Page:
3. Are the rules that you cannot be more than $75K in debt at any instant in time or at the end of the race?

    I agree that Coyne and McCrimmon have preformed very well. I gave them both some money and would encourage anyone else who is impressed with them and can afford to give a bit, to do likewise.

    Despite this very nice analysis, I don’t think Trudeau will get 75% on the first ballot, but I think he is likely to get more than 50%. Justin will have some of his supporters doing strategic voting (putting him second and someone not expected to win first), while Martha and Joyce don’t have to worry about this and will have their supporters certain that every vote is needed.

    • There is also the matter of what we are referring to when we say 50% or 75% or whatever. Are we talking about total vote share, or number of ridings won, or average vote share per riding, or some other quantity? In addition to muddying our language, the riding-based outcome makes it difficult to predict how the first ballot with go, as long as we don’t know how registered voters are distributed in the ridings.

      Does anyone know how the top three’s supporters are distributed geographically?

      • It stands to reason that Murray is strong in BC and Findlay is strong in Alberta, which might help them do a bit better, but it really comes down to the riding level. Vancouver and Calgary ridings are still going to have more members than those in rural Quebec.

        On that front, I really have no idea. I hope the party releases the riding-by-riding vote totals after all is said and done, but I suspect given the low number of voters in some ridings, they won’t.

        • “but I suspect given the low number of voters in some ridings….”

          This is why I’m not fan of doing it by riding. Otherwise I think it makes sense; we choose governments starting at the riding level, and this gives the rural regions a stronger voice in the Liberal Party, which it needs to get in touch with. But I bet you there will be ridings that have just a handful of people voting, and that should just not be enough to have the same weight a riding with hundreds of voters.

          • The best example of this is, of course, the 2006 LPC leadership race, when Bob Rae swept one of the rural Quebec ridings with just 2 votes.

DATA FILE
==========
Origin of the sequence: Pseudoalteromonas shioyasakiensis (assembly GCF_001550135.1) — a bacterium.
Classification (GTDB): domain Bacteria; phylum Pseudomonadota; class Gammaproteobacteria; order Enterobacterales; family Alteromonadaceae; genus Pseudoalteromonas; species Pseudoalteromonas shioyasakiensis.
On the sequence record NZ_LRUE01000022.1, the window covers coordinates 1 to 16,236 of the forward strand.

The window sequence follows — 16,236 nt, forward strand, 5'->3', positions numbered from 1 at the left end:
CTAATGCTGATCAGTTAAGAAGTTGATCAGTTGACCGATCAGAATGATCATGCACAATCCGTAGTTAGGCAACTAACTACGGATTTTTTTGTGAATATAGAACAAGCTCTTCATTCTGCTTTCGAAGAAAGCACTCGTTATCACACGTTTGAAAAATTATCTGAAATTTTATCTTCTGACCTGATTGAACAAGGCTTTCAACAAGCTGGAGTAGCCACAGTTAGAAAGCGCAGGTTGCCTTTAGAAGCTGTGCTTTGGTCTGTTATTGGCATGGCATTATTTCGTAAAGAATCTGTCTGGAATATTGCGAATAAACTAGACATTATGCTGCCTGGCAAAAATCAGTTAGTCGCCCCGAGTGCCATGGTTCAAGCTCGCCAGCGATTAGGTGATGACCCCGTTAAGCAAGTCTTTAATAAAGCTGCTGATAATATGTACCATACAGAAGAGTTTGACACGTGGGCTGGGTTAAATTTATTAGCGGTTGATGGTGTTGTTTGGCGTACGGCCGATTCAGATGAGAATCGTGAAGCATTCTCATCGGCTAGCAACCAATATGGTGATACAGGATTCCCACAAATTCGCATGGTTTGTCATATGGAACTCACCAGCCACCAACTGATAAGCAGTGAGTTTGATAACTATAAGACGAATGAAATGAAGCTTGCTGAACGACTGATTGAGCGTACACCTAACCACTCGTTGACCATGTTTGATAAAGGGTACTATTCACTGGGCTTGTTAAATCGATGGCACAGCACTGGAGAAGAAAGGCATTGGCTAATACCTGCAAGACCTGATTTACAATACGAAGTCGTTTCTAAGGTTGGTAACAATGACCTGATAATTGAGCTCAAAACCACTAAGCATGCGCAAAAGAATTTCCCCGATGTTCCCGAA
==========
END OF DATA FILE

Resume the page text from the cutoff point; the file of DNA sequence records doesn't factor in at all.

Hopefully it won’t be that bad, but some ridings could be worth more than others by a factor of 50.

          • Oh, and just to add to that, I actually like the CPC system the best. 100 points per riding, but no single person can be worth more than 1 point. So if you only get 20 voters in a riding, it’s only worth 20 points.

            I think that’s a good compromise.

    • Given how well Cullen did as the NDP’s co-operation candidate, and given Trudeau’s difficulties registering his supporters, I wouldn’t be surprised to see Murray exceed the 9% I list her at above.

      But I really have a hard time believing she’s got more votes in her pocket than Justin. And if she does, she likely shouldn’t broadcast it too loudly – her best shot would be that Trudeau’s supporters assume it’s in the bag and don’t bother voting.

      • You’re right. Probably more a strategy for making sure you finish second, and as strongly as possible, than for actually trying to finish first. The numbers people have a handle on (like fundraising) show her in a fight with MHF for second, so whatever info she has on votes is the only thing she can allude to, to boost her perceived ranking.

  4. Hmm, the raw supporter numbers might actually favour Murray, especially when you consider that her excellent rate of registering supporters to vote will likely be mirrored by a strong turnout, but there is a HUGE mitigating factor. You see, Trudeau ran a full campaign, all organised and everything with phone banks in many cities. Joyce hauled in plenty of supporters, but she did not go and get them, they self enlisted through Leadnow, FairVote, etc, and so will def. be concentrated regionally. Trudeaus phone banks have been fosused on rinky dink rural ridings for a reason. Winning Van-Quadra by 5,000 votes, or Trinity-Spadina with 2,500 will not help Joyce much when Trudeau reels in 100 Pictous, and the like with 20 votes each.

  5. Where do you get your info? The Toronto Star refused to endorse Kathleen Wynne because she was a lesbian??
    i think the Star supports politicians who no one else supports because they want to appear to be politically correct.